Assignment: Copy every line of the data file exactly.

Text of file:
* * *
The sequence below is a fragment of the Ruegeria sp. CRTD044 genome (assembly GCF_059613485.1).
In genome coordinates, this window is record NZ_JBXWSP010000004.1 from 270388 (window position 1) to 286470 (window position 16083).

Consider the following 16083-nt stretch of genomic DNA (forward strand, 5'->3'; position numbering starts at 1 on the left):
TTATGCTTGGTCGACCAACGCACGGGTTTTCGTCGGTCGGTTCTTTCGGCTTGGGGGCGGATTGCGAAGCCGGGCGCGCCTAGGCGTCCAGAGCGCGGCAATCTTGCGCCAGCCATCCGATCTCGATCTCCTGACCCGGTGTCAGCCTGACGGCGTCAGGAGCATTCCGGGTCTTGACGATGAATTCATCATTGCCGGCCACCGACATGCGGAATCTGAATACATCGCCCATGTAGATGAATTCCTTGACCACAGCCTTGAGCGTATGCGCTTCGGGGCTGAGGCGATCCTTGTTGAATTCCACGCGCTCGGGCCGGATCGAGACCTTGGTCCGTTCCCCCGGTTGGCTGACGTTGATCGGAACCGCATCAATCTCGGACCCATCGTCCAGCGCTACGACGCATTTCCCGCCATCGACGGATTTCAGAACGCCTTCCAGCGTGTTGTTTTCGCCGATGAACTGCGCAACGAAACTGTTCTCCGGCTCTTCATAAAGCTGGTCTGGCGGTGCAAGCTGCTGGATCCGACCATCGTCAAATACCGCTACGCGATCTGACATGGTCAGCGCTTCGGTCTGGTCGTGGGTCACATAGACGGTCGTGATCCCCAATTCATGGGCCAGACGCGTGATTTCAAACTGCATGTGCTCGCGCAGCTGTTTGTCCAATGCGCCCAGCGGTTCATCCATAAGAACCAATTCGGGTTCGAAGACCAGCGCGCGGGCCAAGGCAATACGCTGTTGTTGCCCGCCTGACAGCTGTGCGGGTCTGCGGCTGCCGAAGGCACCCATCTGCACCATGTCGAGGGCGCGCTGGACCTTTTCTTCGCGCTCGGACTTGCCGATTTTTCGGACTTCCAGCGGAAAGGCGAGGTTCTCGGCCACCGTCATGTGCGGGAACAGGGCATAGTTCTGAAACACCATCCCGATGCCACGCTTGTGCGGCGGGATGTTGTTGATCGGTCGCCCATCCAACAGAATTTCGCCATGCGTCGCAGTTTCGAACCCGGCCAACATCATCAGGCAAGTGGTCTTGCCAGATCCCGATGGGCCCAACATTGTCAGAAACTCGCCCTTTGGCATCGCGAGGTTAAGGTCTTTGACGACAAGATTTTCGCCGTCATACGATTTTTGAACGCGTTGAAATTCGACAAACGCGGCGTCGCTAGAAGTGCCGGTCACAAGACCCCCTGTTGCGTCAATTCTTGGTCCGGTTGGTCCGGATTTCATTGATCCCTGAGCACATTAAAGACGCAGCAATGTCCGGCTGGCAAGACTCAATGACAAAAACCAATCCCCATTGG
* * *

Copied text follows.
The sequence below is a fragment of the Ruegeria sp. CRTD044 genome (assembly GCF_059613485.1).
In genome coordinates, this window is record NZ_JBXWSP010000004.1 from 270388 (window position 1) to 286470 (window position 16083).

Consider the following 16083-nt stretch of genomic DNA (forward strand, 5'->3'; position numbering starts at 1 on the left):
TTATGCTTGGTCGACCAACGCACGGGTTTTCGTCGGTCGGTTCTTTCGGCTTGGGGGCGGATTGCGAAGCCGGGCGCGCCTAGGCGTCCAGAGCGCGGCAATCTTGCGCCAGCCATCCGATCTCGATCTCCTGACCCGGTGTCAGCCTGACGGCGTCAGGAGCATTCCGGGTCTTGACGATGAATTCATCATTGCCGGCCACCGACATGCGGAATCTGAATACATCGCCCATGTAGATGAATTCCTTGACCACAGCCTTGAGCGTATGCGCTTCGGGGCTGAGGCGATCCTTGTTGAATTCCACGCGCTCGGGCCGGATCGAGACCTTGGTCCGTTCCCCCGGTTGGCTGACGTTGATCGGAACCGCATCAATCTCGGACCCATCGTCCAGCGCTACGACGCATTTCCCGCCATCGACGGATTTCAGAACGCCTTCCAGCGTGTTGTTTTCGCCGATGAACTGCGCAACGAAACTGTTCTCCGGCTCTTCATAAAGCTGGTCTGGCGGTGCAAGCTGCTGGATCCGACCATCGTCAAATACCGCTACGCGATCTGACATGGTCAGCGCTTCGGTCTGGTCGTGGGTCACATAGACGGTCGTGATCCCCAATTCATGGGCCAGACGCGTGATTTCAAACTGCATGTGCTCGCGCAGCTGTTTGTCCAATGCGCCCAGCGGTTCATCCATAAGAACCAATTCGGGTTCGAAGACCAGCGCGCGGGCCAAGGCAATACGCTGTTGTTGCCCGCCTGACAGCTGTGCGGGTCTGCGGCTGCCGAAGGCACCCATCTGCACCATGTCGAGGGCGCGCTGGACCTTTTCTTCGCGCTCGGACTTGCCGATTTTTCGGACTTCCAGCGGAAAGGCGAGGTTCTCGGCCACCGTCATGTGCGGGAACAGGGCATAGTTCTGAAACACCATCCCGATGCCACGCTTGTGCGGCGGGATGTTGTTGATCGGTCGCCCATCCAACAGAATTTCGCCATGCGTCGCAGTTTCGAACCCGGCCAACATCATCAGGCAAGTGGTCTTGCCAGATCCCGATGGGCCCAACATTGTCAGAAACTCGCCCTTTGGCATCGCGAGGTTAAGGTCTTTGACGACAAGATTTTCGCCGTCATACGATTTTTGAACGCGTTGAAATTCGACAAACGCGGCGTCGCTAGAAGTGCCGGTCACAAGACCCCCTGTTGCGTCAATTCTTGGTCCGGTTGGTCCGGATTTCATTGATCCCTGAGCACATTAAAGACGCAGCAATGTCCGGCTGGCAAGACTCAATGACAAAAACCAATCCCCATTGG